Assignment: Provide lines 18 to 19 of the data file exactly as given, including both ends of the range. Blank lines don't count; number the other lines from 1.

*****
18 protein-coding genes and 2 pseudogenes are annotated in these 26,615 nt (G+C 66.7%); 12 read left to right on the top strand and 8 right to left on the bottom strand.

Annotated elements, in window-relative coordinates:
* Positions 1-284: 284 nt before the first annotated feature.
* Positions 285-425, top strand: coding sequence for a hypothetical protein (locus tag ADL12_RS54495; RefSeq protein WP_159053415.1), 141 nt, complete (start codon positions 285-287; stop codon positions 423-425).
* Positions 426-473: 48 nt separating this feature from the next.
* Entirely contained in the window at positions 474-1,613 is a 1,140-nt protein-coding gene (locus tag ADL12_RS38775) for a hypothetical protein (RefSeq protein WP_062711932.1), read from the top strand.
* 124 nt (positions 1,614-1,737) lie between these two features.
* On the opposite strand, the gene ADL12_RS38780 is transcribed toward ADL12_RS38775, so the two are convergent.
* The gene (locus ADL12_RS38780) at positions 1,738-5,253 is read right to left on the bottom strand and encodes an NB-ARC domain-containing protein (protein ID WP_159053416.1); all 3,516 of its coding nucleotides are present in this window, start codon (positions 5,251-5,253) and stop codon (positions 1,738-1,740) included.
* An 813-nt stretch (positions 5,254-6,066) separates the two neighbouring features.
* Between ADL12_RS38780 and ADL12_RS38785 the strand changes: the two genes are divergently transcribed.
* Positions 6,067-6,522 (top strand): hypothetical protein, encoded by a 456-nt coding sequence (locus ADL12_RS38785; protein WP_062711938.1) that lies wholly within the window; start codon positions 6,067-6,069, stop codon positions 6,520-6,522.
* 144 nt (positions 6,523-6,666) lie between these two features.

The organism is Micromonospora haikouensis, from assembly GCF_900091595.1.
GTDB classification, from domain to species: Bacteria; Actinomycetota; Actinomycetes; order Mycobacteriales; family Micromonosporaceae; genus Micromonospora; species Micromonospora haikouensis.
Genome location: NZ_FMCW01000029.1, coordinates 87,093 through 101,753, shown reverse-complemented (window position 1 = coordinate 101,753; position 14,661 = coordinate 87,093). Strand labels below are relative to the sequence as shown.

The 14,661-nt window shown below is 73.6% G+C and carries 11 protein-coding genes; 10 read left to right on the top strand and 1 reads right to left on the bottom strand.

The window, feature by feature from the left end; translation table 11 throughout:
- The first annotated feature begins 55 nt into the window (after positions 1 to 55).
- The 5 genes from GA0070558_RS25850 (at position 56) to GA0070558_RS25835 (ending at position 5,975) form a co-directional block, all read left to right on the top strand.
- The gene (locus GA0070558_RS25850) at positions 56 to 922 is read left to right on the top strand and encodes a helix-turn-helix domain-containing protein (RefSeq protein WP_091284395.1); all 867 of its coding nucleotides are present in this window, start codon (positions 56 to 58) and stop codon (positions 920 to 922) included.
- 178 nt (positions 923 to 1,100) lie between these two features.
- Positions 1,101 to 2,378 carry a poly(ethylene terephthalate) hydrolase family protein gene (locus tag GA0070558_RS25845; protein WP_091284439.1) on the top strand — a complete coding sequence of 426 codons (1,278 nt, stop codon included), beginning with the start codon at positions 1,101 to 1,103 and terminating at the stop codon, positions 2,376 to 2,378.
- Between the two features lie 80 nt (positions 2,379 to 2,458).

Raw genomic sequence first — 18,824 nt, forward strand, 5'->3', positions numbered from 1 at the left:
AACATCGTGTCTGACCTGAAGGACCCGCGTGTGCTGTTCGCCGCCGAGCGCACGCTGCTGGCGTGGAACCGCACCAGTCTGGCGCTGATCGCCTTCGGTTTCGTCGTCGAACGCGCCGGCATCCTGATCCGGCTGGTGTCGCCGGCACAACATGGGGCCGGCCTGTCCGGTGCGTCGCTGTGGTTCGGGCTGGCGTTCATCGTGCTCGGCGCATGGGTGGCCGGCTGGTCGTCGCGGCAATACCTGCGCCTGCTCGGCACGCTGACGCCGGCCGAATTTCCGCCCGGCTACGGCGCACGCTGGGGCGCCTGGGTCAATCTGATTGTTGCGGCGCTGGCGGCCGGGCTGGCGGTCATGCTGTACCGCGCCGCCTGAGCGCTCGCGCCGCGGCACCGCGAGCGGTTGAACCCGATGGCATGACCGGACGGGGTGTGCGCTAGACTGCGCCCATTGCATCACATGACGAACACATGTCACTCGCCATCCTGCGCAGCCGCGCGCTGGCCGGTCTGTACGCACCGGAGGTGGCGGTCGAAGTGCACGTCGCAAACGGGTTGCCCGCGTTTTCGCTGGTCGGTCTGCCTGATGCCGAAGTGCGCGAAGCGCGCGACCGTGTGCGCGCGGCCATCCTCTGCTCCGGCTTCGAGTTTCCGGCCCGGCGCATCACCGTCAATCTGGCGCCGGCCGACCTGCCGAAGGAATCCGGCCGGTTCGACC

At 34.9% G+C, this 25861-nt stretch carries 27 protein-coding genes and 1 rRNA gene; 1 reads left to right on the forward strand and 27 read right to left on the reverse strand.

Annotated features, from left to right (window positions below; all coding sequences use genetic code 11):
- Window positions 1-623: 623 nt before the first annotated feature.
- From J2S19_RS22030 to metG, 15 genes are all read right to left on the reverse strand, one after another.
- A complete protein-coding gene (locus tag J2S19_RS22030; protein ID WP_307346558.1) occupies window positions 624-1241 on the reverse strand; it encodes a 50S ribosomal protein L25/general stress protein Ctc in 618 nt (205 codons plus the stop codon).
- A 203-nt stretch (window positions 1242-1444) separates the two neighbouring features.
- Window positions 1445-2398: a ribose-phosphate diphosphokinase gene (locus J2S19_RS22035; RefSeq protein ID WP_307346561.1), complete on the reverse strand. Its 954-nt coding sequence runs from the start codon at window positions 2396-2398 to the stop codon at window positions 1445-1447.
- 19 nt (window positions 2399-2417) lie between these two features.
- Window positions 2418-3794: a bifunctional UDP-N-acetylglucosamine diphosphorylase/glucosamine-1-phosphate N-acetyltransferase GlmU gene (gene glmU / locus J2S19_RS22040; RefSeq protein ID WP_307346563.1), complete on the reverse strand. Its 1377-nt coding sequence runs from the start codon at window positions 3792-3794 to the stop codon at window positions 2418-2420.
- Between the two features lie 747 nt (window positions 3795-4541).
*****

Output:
The window, feature by feature from the left end; translation table 11 throughout:
- The first annotated feature begins 55 nt into the window (after positions 1 to 55).